I learned how to be jaded and cynical and angry and scrappy and passionate and independent from punk. I learned to have high expectations but to live with disappointment from punk. I learned what community was - as dysfunctional as it sometimes is, but also as comforting and present - from the punks in Denver. The better part of my youth was spent in sweaty, DIY venues.
As today's post shows, some of us intend to spend our golden years there too.
If you wanna know when I was born, then google Black Flag's debut album, "Nervous Breakdown". Yup, it was that long ago that a bunch of rag tag teens in Redondo Beach, CA released four raging songs at breakneck speed that changed the course of hardcore music - and inspired generations of kids to start their own bands, no matter the musical ineptness. This project was fronted by Keith Morris.
This week I was riding around in my brother's car listening to Keith Morris' current band, Off! Keith is 60, ya'll. But, he still somehow manages to churn out hardcore that inspires a middle finger in the air and possibly a good ol' circle pit. This video I chose includes a song so brief that you'll miss it if you blow your nose. Therefore, Vice News decided to tack on some real-life footage of the band members. Keith still lives in a dilapidated apartment with punk stickers covering the fridge. The drummer drunkenly skateboards. And they hate hippies and cops with equal fervor. Their band should just be called Punk!
Keeping with old punkers rocking out for as long as I've breathed air, Bob Mould put out a new album in March. The former frontman and lead songwriter for Husker Du has been putting out consistent material since the early 80's and it's consistently sounded like, well, Bob Mould. It's a good thing to stay the same, in this case.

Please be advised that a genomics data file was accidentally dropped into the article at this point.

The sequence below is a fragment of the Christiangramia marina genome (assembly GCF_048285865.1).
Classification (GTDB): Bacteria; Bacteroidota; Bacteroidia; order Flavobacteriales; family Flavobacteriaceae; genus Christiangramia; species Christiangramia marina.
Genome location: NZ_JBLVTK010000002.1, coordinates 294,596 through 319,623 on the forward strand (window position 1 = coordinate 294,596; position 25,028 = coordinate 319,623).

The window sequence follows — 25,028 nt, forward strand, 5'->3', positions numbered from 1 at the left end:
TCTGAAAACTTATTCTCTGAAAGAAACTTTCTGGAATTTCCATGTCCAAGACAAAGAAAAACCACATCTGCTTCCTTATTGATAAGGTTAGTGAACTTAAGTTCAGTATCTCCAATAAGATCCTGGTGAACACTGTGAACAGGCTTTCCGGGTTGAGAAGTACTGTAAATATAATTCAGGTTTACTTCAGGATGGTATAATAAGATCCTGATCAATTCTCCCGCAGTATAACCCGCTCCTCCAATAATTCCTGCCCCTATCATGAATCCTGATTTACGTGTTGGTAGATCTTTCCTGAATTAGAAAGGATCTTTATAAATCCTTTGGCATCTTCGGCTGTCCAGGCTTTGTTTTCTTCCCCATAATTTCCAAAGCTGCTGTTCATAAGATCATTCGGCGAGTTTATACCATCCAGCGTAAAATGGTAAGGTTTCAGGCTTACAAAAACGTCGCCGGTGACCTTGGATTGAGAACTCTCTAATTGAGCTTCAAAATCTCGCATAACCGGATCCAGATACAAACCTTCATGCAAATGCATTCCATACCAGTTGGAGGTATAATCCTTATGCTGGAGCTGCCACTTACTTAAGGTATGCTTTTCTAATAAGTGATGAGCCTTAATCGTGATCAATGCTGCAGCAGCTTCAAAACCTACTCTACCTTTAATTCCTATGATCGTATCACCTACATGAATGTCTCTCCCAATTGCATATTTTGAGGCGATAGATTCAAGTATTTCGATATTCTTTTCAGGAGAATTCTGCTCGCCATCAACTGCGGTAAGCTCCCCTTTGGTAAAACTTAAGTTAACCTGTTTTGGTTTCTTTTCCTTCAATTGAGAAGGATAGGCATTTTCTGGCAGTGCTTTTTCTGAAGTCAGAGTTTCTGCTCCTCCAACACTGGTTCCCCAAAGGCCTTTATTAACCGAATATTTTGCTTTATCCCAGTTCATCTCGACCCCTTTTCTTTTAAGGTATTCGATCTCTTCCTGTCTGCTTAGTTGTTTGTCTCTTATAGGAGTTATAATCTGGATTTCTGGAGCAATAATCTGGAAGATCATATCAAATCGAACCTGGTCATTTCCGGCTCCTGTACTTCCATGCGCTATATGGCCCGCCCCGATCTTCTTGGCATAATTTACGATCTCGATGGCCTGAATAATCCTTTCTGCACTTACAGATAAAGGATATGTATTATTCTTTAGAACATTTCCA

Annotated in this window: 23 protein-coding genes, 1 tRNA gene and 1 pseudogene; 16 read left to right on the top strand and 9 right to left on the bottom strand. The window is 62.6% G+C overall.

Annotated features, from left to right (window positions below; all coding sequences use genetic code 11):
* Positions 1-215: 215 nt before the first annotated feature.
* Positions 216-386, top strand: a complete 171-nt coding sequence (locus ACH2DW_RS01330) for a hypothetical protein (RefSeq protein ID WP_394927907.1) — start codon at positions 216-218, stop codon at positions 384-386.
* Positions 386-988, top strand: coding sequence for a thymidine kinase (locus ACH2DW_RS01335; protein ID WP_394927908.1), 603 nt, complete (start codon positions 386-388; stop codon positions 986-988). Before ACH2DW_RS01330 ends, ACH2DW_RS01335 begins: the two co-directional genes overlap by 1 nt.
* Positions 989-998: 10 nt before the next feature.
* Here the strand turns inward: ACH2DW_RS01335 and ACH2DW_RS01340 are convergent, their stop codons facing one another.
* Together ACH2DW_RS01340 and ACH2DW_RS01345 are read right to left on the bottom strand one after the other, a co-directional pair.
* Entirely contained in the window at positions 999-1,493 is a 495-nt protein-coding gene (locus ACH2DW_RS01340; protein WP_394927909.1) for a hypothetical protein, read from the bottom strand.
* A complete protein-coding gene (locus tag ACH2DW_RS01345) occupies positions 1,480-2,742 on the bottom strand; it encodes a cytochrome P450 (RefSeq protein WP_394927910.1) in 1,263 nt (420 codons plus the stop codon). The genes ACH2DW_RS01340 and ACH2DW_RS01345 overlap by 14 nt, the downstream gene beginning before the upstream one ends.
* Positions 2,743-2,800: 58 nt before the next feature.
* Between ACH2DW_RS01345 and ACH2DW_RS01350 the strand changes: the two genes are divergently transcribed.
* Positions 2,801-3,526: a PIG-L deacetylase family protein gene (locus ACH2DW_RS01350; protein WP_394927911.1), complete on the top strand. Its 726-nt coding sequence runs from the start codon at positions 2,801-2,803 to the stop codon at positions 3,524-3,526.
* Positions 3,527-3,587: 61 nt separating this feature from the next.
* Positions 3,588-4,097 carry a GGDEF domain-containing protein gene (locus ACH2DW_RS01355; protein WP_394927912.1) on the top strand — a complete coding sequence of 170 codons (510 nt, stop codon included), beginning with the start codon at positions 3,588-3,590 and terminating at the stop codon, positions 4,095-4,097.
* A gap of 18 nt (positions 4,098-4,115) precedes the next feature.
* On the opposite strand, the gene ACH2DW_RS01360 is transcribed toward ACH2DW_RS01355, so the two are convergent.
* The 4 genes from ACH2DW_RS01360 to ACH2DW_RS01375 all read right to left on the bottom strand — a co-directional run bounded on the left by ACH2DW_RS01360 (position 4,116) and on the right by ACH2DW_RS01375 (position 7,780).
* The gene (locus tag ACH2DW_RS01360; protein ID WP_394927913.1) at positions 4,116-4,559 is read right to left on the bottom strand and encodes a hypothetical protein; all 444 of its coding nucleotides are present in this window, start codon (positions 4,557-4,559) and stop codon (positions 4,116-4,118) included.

Although bands like Off! may sound quintessentially punk, the genre was defined by it's Do It Yourself ethics more than any one sound. Bob Mould was as punk as Keith, but his music bridged the brashness of hardcore with the emotional content of what was to become "alternative music". In this video he doesn't hesitate to jump right into fast paced guitar playing, cymbal heavy rudiments and a distinctively grumbly voice. Energy is high, dismay palpable. Bob Mould doesn't seem to fatigue.
Curious what these punkers sounded like while I was learning to walk?
Bob Mould in his Husker Du days, 1986:
Keith Morris in another legendary band he was a part of, the Circle Jerks, 1980:
Punk is as old as me, and most days I feel as tired as it is. But if Keith and Bob are any sort of role model (sarcasm?), then you can keep on rockin' till your fingers can't make chord shapes anymore. Maybe they tell us that punk as a musical medium is still just as relevant. I hope you enjoy your Sunday Listens as much as I did this past week.
What do you think? Is punk still a thing? What kind of music inspired you as a kid? Did you google "punk" + the year of your birth? What did you get?
Let me know in the comments below.